This essay challenges these conclusions. Brougham’s rhetoric was neither a classic statement of ...


Lost And Found: David Hoffman And The History Of American Legal Ethics, Michael S. Ariens Jan 2014

Lost And Found: David Hoffman And The History Of American Legal Ethics, Michael S. Ariens

Faculty Articles

David Hoffman was a successful Baltimore lawyer who wrote the first study of American

law in 1817 and authored the first maxims of American legal ethics. Yet for more than a century after his death, Hoffman was a forgotten figure to American lawyers. Beginning in the late 1970s, Hoffman was re-discovered, and his writings on legal ethics have been favorably cited.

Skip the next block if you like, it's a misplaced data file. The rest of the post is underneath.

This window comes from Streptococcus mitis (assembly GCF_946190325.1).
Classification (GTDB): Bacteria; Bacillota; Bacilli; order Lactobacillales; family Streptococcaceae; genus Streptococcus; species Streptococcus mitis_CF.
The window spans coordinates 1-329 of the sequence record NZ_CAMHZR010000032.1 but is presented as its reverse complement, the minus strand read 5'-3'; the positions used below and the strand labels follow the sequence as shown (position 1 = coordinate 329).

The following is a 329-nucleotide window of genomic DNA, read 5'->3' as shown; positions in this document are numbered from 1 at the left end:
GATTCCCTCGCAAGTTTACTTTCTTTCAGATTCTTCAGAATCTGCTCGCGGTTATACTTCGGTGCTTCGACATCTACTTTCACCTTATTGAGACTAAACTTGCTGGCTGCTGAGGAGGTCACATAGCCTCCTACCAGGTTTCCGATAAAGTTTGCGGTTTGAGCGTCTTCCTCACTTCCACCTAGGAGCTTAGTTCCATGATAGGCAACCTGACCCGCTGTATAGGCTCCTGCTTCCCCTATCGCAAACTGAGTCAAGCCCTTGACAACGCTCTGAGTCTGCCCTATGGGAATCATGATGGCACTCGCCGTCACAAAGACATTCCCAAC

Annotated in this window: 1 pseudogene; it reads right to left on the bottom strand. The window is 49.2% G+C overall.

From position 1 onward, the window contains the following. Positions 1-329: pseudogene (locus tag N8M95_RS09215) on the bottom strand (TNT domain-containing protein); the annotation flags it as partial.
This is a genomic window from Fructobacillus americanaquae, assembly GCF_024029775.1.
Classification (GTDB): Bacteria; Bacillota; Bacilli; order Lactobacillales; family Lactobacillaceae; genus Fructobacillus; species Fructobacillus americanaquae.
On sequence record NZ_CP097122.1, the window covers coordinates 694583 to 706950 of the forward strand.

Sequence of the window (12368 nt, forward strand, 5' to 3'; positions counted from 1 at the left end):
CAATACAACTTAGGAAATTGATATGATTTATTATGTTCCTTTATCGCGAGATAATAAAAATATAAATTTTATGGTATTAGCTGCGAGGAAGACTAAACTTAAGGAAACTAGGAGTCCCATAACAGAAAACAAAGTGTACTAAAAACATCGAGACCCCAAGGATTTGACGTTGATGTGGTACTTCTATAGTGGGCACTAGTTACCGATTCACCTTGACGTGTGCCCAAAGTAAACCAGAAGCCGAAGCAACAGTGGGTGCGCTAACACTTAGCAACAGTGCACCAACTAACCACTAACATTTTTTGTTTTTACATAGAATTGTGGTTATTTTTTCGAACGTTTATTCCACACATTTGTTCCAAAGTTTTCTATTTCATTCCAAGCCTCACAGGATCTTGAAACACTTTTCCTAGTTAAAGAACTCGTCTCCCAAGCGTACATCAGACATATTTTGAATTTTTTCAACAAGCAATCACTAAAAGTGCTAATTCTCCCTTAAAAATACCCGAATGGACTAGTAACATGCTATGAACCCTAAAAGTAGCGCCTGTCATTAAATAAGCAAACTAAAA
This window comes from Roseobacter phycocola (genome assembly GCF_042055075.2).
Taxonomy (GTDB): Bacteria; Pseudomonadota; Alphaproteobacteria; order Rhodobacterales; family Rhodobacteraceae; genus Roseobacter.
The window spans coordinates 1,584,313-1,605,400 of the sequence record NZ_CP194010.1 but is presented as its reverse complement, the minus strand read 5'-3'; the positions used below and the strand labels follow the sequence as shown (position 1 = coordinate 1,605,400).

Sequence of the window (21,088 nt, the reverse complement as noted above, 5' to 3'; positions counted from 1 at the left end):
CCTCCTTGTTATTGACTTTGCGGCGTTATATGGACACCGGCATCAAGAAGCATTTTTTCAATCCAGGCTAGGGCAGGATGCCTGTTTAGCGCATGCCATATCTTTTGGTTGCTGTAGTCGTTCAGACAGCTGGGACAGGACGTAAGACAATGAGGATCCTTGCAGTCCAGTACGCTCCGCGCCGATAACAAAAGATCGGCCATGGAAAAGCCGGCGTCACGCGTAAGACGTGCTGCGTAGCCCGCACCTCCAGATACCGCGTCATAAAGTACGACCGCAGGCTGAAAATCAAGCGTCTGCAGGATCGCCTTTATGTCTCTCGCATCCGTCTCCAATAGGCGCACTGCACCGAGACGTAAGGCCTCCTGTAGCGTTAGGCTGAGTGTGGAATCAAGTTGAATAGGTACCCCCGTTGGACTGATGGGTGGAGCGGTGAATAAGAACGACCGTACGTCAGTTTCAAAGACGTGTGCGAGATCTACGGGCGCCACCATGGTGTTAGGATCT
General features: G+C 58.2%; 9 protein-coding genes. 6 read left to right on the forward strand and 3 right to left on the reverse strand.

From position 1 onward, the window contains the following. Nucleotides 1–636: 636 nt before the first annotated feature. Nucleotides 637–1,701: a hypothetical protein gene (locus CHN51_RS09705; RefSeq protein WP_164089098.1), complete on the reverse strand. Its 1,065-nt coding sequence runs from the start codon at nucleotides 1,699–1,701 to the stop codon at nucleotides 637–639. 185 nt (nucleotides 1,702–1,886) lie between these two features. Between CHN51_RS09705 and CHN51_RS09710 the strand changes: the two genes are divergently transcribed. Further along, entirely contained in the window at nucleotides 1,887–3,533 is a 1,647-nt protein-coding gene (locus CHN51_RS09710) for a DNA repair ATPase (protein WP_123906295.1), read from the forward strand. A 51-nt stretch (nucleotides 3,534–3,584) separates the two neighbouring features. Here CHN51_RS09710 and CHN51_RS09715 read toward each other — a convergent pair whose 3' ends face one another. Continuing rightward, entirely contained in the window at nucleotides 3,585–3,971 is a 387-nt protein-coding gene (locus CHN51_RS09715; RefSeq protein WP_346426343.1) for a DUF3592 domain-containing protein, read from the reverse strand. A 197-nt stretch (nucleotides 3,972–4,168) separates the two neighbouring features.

How and why was Hoffman “lost” to American law for over a century, and why he was “found”? Hoffman was lost to history because his view of ethics was premised on republican virtue, specifically the concept of honor. A ...


The Agony Of Modern Legal Ethics, 1970–1985, Michael S. Ariens Jan 2014

The Agony Of Modern Legal Ethics, 1970–1985, Michael S. Ariens

Faculty Articles

When the American Bar Association (ABA) adopted its Code of Professional Responsibility at its annual meeting in August 1969, the American legal profession was a publicly respected and economically vibrant body. Lawyers, though always more feared than loved, became increasingly important in post-World War II America. The demand for their services exploded for a quarter-century, and lawyers assumed an increased role in the economic and political life of the United States. During the 1950s and early 1960s, the Cold War led American lawyers and other public figures to re-emphasize the rule of law as defining the difference between the United ...